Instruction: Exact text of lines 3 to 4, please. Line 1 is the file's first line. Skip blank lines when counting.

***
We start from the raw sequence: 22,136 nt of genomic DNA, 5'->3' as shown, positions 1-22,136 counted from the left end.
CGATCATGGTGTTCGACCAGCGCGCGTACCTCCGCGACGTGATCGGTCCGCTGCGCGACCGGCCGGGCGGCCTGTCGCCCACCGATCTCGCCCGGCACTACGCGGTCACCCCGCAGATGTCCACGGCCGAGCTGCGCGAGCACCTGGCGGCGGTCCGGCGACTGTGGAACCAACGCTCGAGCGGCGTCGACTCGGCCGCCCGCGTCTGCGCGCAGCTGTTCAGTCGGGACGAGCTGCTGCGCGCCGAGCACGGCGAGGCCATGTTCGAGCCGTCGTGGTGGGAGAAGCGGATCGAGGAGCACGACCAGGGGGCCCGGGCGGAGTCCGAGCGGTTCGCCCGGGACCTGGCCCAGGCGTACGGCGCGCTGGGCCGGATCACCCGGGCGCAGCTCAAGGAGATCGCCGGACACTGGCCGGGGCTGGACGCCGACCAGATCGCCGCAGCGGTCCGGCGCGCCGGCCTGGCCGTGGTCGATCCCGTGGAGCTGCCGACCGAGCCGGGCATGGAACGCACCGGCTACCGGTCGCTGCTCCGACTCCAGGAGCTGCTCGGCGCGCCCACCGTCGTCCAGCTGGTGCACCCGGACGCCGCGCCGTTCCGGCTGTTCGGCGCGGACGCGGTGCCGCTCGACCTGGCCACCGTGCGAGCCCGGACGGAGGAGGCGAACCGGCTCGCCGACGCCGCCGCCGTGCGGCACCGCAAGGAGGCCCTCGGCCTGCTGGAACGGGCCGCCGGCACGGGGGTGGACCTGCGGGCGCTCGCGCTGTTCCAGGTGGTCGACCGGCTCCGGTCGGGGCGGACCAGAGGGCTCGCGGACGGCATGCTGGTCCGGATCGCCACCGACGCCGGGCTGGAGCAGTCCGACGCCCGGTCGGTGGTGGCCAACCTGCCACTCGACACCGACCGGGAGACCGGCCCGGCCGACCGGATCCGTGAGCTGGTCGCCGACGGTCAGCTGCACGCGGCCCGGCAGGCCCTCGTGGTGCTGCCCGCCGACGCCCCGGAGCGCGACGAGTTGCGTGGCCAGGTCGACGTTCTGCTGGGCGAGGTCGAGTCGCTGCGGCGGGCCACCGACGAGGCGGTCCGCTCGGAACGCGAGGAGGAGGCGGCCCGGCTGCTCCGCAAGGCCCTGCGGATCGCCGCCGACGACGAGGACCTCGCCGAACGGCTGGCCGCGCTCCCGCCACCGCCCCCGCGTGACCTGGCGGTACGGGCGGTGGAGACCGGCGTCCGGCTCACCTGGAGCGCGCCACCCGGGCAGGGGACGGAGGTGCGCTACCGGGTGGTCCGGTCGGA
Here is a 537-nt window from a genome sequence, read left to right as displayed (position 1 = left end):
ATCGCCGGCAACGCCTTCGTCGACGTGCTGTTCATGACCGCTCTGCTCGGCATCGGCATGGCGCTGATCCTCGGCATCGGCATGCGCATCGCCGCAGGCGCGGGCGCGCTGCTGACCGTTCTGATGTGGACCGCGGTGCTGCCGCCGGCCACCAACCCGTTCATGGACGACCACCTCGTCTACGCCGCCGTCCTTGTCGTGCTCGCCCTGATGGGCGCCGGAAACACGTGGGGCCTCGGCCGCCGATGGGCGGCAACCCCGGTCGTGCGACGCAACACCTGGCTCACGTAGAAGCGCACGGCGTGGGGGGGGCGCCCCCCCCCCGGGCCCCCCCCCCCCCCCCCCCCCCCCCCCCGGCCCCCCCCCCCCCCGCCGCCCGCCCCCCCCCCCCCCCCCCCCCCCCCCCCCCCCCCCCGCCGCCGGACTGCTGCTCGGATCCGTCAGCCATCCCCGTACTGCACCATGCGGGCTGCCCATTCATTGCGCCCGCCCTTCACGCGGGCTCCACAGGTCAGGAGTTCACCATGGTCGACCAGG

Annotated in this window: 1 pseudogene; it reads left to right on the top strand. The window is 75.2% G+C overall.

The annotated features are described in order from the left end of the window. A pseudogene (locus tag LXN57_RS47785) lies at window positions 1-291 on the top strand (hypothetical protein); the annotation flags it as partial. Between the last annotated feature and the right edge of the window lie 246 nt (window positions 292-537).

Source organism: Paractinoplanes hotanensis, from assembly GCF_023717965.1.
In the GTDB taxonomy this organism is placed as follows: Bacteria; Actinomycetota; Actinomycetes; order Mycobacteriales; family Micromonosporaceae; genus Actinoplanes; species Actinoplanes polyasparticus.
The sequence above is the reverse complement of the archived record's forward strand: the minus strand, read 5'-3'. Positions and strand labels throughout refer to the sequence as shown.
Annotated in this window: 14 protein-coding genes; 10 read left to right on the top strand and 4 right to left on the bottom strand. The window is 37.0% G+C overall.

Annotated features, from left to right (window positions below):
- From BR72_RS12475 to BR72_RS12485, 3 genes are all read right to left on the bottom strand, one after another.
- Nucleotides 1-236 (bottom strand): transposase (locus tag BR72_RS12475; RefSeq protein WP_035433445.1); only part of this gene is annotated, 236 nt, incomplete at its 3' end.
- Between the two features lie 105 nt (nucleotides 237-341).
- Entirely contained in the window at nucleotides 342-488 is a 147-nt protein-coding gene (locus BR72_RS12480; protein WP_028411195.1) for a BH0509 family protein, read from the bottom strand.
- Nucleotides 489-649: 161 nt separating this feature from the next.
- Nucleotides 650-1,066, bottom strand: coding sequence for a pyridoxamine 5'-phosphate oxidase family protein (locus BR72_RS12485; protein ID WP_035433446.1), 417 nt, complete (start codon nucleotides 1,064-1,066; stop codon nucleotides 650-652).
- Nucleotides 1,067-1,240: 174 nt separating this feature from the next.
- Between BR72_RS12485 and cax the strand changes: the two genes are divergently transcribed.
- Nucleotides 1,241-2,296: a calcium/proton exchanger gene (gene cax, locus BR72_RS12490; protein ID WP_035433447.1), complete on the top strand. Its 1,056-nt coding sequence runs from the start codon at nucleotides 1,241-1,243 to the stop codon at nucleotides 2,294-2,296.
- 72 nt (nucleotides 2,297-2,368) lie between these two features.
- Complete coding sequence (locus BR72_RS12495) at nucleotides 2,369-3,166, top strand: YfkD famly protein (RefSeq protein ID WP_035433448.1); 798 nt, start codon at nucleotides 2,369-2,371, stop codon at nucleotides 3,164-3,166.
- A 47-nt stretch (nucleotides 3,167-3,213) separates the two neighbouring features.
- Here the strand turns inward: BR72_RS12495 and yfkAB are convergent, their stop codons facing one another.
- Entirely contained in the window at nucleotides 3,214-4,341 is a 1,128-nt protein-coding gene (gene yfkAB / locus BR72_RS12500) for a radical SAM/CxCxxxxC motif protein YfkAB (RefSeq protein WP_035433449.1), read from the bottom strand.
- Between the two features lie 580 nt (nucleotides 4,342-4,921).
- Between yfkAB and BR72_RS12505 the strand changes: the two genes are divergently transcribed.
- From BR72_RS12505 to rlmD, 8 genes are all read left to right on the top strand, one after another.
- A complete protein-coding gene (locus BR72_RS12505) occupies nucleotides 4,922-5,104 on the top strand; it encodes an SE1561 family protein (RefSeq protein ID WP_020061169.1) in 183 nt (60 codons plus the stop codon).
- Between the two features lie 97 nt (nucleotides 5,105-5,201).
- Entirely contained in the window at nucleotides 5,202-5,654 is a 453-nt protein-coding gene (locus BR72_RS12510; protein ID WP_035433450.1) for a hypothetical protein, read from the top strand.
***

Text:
Here is a 537-nt window from a genome sequence, read left to right as displayed (position 1 = left end):
ATCGCCGGCAACGCCTTCGTCGACGTGCTGTTCATGACCGCTCTGCTCGGCATCGGCATGGCGCTGATCCTCGGCATCGGCATGCGCATCGCCGCAGGCGCGGGCGCGCTGCTGACCGTTCTGATGTGGACCGCGGTGCTGCCGCCGGCCACCAACCCGTTCATGGACGACCACCTCGTCTACGCCGCCGTCCTTGTCGTGCTCGCCCTGATGGGCGCCGGAAACACGTGGGGCCTCGGCCGCCGATGGGCGGCAACCCCGGTCGTGCGACGCAACACCTGGCTCACGTAGAAGCGCACGGCGTGGGGGGGGCGCCCCCCCCCCGGGCCCCCCCCCCCCCCCCCCCCCCCCCCCCGGCCCCCCCCCCCCCCGCCGCCCGCCCCCCCCCCCCCCCCCCCCCCCCCCCCCCCCCCCCGCCGCCGGACTGCTGCTCGGATCCGTCAGCCATCCCCGTACTGCACCATGCGGGCTGCCCATTCATTGCGCCCGCCCTTCACGCGGGCTCCACAGGTCAGGAGTTCACCATGGTCGACCAGG